The researchers developed the method combining screen-printable composite and metallic inks. The devices can be mounted on various supports, including nonplanar surfaces, and the team believes they could enable many IoT (Internet of Things) applications.
Next-generation technology such as automotive radars for self-driving cars, smart buildings and wearable sensors will depend more heavily on the high-frequency millimetre-wave band, including 5G.
To date, large-scale manufacturing approaches to making foldable electronics have focused on developing metallic inks and printing conductive patterns and have overlooked dielectric substrates.
Barriers to the use of substrates such as paper and some polymer films in foldable electronics include constraining and complex fabrication processes that cannot produce multi-layered or ultra-thin flexible devices. These substrates also have a dielectric loss that exceeds requirements for millimetre-wave devices.
Led by Atif Shamim, the KAUST team now claims to have devised a composite ink composed of ceramic particles dispersed in the polymer acrylonitrile-butadiene-styrene (ABS).
According to the researchers, they used the new ink to generate ‘extremely flexible’ large-area dielectric substrates with tuneable lateral dimensions, thickness and permittivity. They screen-printed the ink onto glass and, after drying, peeled off the substrates from the support.
The substrates presented a minimum thickness of a few microns that could be increased through successive printing passes, the team said, as well as exhibiting a low dielectric loss at 28GHz.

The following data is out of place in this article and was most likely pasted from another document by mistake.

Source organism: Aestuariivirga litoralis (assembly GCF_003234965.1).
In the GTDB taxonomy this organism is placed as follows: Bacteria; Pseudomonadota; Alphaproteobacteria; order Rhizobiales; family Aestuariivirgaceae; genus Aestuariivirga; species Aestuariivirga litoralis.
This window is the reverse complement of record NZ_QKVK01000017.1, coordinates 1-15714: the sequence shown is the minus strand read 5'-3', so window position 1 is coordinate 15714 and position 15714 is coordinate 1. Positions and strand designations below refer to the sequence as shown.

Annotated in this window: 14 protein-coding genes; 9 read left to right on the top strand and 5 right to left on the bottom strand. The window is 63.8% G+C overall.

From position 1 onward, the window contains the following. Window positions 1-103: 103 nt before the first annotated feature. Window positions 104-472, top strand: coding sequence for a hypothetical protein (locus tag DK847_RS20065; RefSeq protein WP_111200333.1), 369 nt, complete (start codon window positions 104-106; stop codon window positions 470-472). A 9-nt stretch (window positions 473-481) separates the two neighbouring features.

After screen-printing a silver nanowire-based ink on the dielectric substrates to build conductive patterns, researchers found that the patterned films maintained high and stable electrical performance when rolled or folded in half — a result of the polymer binder present in the ink.
Furthermore, they retained their performance when incorporated into a four-layer circuit consisting of alternating metal-patterned and dielectric layers. This suggests that the screen-printable inks can be used in multi-layer structures such as printed circuit boards and automotive radars.
For proof-of-concept, the team screen-printed a flexible quasi-Yagi antenna on a dielectric substrate to show that the device performed well in the millimetre-wave band when bent or folded.
“Our approach will be beneficial for novel 5G antennas and accelerate the implementation of 5G,” said KAUST postdoc Weiwei Li.
The team is now exploring potential applications of the approach to other electronic devices. Li said that both inks are compatible with roll-to-roll processing, which could help to meet the demand for wearable sensors at low costs. According to Shamim, fabrication costs will be ‘extremely low’ to the point that devices will become disposable.
Their paper is published in Advanced Materials Technologies.